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All about Minneapolis, MN
Minneapolis is the largest city in Minnesota and the county seat of Hennepin County. The city is abundant in water, with thirteen lakes, wetlands, the Mississippi River, creeks and waterfalls. Minneapolis has its origins in timber and as the flour milling capital of the world. It occupies both banks of the Mississippi River and adjoins Saint Paul, the state capital of Minnesota.
Prior to European settlement, the site of Minneapolis was inhabited by Dakota people. The settlement was founded along Saint Anthony Falls on a section of land north of Fort Snelling; its growth is attributed to its proximity to the fort and the falls providing power for industrial activity. As of 2021, the city has an estimated 425,336 inhabitants. It is the most populous city in the state and the 46th-most-populous city in the United States. Minneapolis, Saint Paul and the surrounding area are collectively known as the Twin Cities.
Minneapolis has one of the most extensive public park systems in the US; many of these parks are connected by the Grand Rounds National Scenic Byway. Biking and walking trails, some of which follow abandoned railroad lines, run through many parts of the city; such as the Mill District in the Saint Anthony Falls Historic District, around the banks of Lake of the Isles, Bde Maka Ska, and Lake Harriet, and by Minnehaha Falls. Minneapolis has cold, snowy winters and hot, humid summers. Minneapolis is the birthplace of General Mills, Pillsbury Company, and the Target Corporation. The city’s cultural offerings include the Guthrie Theater, the First Avenue nightclub, and four professional sports teams.
Most of the University of Minnesota‘s main campus, and several other post-secondary educational institutions are in Minneapolis. Part of the city is served by a light rail system.
Minneapolis has a mayor-council-government system. The Minnesota Democratic-Farmer-Labor Party (DFL) has held a majority of council seats there for 50 years and Jacob Frey (DFL) has been mayor since 2018. In May 2020, Derek Chauvin, a White officer of the Minneapolis Police Department, murdered George Floyd, a Black man, and the resulting global protests put Minneapolis and racism at the center of national and international attention.
History of Minneapolis, MN
In 1886, when Martha Ripley founded Maternity Hospital for both married and unmarried mothers, Minneapolis made changes to rectify discrimination against unmarried women. Known initially as a kindly physician, mayor Doc Ames made his brother police chief, ran the city into corruption, and tried to leave town in 1902. Lincoln Steffens published Ames’s story in “The Shame of Minneapolis” in 1903. The gangster Kid Cann engaged in bribery and intimidation between the 1920s and the 1940s.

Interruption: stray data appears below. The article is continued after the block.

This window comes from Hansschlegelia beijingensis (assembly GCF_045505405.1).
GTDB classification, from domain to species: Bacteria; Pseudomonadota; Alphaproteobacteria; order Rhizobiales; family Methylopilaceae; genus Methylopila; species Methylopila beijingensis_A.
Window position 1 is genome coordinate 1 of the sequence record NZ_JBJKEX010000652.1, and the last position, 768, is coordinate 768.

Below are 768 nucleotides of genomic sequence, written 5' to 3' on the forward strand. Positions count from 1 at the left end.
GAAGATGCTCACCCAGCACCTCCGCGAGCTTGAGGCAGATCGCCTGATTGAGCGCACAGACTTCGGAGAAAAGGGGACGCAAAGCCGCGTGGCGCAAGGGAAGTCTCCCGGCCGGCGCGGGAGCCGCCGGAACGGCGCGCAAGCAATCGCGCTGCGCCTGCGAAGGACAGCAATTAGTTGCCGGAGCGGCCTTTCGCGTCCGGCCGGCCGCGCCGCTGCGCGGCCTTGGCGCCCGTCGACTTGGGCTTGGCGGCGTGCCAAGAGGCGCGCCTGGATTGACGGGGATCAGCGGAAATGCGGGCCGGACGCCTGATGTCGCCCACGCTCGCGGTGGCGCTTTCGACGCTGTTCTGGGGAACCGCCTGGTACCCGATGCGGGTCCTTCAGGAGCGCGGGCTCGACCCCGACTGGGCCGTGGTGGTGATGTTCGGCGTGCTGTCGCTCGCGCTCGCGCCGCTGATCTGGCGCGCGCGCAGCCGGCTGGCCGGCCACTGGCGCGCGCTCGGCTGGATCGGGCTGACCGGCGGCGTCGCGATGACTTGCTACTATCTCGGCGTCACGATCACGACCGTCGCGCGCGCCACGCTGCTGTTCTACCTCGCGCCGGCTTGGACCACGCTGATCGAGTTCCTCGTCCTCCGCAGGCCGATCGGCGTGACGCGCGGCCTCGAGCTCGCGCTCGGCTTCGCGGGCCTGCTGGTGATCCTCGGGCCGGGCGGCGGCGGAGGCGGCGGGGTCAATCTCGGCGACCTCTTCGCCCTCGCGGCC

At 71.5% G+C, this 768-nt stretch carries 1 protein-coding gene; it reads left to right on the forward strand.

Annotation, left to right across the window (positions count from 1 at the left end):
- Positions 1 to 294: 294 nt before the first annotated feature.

During the financial downturn of the Great Depression, the violent Teamsters Strike of 1934 led to laws acknowledging workers’ rights. Mayor Hubert Humphrey helped the city establish fair employment practices and by 1946, a human-relations council that interceded on behalf of minorities was established. In 1966 and 1967, years of significant turmoil across the US, suppressed anger among the Black population was released in two disturbances on Plymouth Avenue. A coalition reached a peaceful outcome but failed to solve Black poverty and unemployment; Charles Stenvig, a law-and-order candidate, became mayor. Minneapolis contended with White supremacy, participated in desegregation and engaged with the civil rights movement; in 1968, the American Indian Movement was founded in Minneapolis.
Between 1958 and 1963, as part of urban renewal in America, Minneapolis demolished roughly 40 percent of downtown, including the Gateway District and its significant architecture, such as the Metropolitan Building. Efforts to save the building failed but encouraged interest in historic preservation.
Geography and Demographics in Minneapolis, MN
The history and economic growth of Minneapolis are linked to water, the city’s defining physical characteristic. Long periods of glaciation and interglacial melt carved several riverbeds through what is now Minneapolis. During the last glacial period, around 10,000 years ago, ice buried in these ancient river channels melted, resulting in basins that filled with water to become the lakes of Minneapolis. Meltwater from Lake Agassiz fed the glacial River Warren, which created a large waterfall that eroded upriver past the confluence of the Mississippi River, where it left a 75-foot (23 m) drop in the Mississippi. This site is located in what is now downtown Saint Paul. The new waterfall, later called Saint Anthony Falls, in turn eroded up the Mississippi about eight miles (13 km) to its present location, carving the Mississippi River gorge as it moved upstream. Minnehaha Falls also developed during this period via similar processes.
Minneapolis is sited above an artesian aquifer and on flat terrain. Minneapolis has a total area of 59 square miles (152.8 km2), six percent of which is covered by water. Water supply is managed by four watershed districts that correspond with the Mississippi and the city’s three creeks. The city has thirteen lakes, three large ponds, and five unnamed wetlands.
The population of Minneapolis grew until 1950, when the census peaked at 521,718—the only time it has exceeded a half million. The population then declined for decades; after World War II, people moved to the suburbs, and generally out of the Midwest.
In 2015, Gallup reported the Twin Cities had an estimated LGBT+ adult population of 3.6%, roughly the same as the national average, and had the 38th-highest number of LGBT+ residents of the 50 largest metropolitan areas in the US. Human Rights Campaign gave Minneapolis its highest-possible score in 2019.